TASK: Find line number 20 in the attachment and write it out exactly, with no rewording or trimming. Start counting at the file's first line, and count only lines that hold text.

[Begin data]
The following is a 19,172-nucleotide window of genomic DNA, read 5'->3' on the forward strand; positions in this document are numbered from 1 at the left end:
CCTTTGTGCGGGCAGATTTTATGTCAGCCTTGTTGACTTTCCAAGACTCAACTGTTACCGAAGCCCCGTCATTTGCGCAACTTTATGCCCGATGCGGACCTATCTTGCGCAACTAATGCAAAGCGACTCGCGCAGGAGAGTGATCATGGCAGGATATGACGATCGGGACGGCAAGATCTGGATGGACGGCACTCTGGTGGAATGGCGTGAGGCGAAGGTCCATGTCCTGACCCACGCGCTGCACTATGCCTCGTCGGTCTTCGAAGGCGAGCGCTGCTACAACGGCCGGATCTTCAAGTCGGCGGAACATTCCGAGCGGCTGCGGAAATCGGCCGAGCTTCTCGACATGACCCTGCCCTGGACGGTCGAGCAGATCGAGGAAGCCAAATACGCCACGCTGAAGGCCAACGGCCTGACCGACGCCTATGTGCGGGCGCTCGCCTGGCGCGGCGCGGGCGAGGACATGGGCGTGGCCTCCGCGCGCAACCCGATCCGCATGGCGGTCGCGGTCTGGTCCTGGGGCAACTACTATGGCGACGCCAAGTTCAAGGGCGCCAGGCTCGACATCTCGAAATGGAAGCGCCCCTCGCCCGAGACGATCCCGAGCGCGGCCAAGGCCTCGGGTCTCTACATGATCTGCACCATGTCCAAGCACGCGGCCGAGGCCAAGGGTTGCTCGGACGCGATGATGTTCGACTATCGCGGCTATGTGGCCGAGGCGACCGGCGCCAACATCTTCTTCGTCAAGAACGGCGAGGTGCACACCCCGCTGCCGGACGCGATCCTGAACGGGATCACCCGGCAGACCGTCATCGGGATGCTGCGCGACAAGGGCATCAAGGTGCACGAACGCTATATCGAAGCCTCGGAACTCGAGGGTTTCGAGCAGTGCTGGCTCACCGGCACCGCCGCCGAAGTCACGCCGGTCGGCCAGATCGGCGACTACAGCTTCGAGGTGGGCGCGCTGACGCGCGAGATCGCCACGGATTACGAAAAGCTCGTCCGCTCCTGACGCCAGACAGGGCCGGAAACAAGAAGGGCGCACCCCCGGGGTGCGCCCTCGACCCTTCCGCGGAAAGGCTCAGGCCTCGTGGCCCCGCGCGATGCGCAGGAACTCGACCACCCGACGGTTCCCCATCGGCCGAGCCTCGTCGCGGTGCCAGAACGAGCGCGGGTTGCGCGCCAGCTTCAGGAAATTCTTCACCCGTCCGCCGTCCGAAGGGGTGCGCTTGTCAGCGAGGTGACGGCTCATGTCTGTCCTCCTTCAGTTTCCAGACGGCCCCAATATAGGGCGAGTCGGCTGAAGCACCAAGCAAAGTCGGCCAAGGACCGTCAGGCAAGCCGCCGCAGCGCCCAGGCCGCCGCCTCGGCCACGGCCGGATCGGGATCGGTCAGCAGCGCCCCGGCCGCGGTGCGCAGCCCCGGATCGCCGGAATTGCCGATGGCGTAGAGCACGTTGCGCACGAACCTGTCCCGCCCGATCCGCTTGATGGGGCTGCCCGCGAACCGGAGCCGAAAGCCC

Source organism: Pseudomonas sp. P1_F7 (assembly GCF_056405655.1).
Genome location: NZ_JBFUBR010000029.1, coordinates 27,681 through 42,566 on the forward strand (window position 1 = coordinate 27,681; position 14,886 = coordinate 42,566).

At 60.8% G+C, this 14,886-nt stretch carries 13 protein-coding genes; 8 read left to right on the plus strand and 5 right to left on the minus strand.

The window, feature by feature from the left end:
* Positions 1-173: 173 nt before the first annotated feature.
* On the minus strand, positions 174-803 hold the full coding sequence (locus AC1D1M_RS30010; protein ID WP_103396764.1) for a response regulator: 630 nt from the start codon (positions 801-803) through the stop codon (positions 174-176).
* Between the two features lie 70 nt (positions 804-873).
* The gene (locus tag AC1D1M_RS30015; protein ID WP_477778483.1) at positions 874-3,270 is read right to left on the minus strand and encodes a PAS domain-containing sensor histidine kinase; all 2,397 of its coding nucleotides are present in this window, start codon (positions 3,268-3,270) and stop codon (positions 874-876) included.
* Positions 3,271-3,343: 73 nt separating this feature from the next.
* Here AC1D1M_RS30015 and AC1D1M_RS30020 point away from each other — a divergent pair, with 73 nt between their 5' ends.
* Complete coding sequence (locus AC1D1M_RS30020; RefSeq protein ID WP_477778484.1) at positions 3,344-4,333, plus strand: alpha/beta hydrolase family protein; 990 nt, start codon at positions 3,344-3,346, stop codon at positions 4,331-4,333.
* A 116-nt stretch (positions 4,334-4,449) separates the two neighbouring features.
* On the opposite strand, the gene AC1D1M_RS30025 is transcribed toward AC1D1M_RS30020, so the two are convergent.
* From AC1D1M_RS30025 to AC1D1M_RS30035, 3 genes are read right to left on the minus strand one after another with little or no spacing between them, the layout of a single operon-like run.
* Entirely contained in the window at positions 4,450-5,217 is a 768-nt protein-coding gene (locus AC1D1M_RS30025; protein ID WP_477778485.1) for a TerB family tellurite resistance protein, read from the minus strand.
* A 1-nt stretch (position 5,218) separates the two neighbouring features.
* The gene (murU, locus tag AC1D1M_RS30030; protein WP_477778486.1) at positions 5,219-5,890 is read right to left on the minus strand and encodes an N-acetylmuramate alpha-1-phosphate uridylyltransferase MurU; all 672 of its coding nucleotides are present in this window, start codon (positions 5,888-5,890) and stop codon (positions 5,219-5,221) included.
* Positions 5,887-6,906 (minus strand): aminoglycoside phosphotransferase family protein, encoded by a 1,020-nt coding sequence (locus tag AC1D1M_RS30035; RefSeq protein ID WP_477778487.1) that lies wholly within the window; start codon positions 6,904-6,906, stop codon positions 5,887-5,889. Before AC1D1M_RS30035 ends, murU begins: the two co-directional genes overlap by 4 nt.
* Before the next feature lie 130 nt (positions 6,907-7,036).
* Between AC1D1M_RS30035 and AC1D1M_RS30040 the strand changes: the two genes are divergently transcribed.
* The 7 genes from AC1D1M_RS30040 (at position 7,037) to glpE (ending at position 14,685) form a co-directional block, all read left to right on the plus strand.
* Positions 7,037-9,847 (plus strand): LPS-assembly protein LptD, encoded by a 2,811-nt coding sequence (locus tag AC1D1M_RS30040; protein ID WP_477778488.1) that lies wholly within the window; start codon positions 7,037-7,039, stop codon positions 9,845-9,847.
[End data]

* Positions 5,887-6,906 (minus strand): aminoglycoside phosphotransferase family protein, encoded by a 1,020-nt coding sequence (locus tag AC1D1M_RS30035; RefSeq protein ID WP_477778487.1) that lies wholly within the window; start codon positions 6,904-6,906, stop codon positions 5,887-5,889. Before AC1D1M_RS30035 ends, murU begins: the two co-directional genes overlap by 4 nt.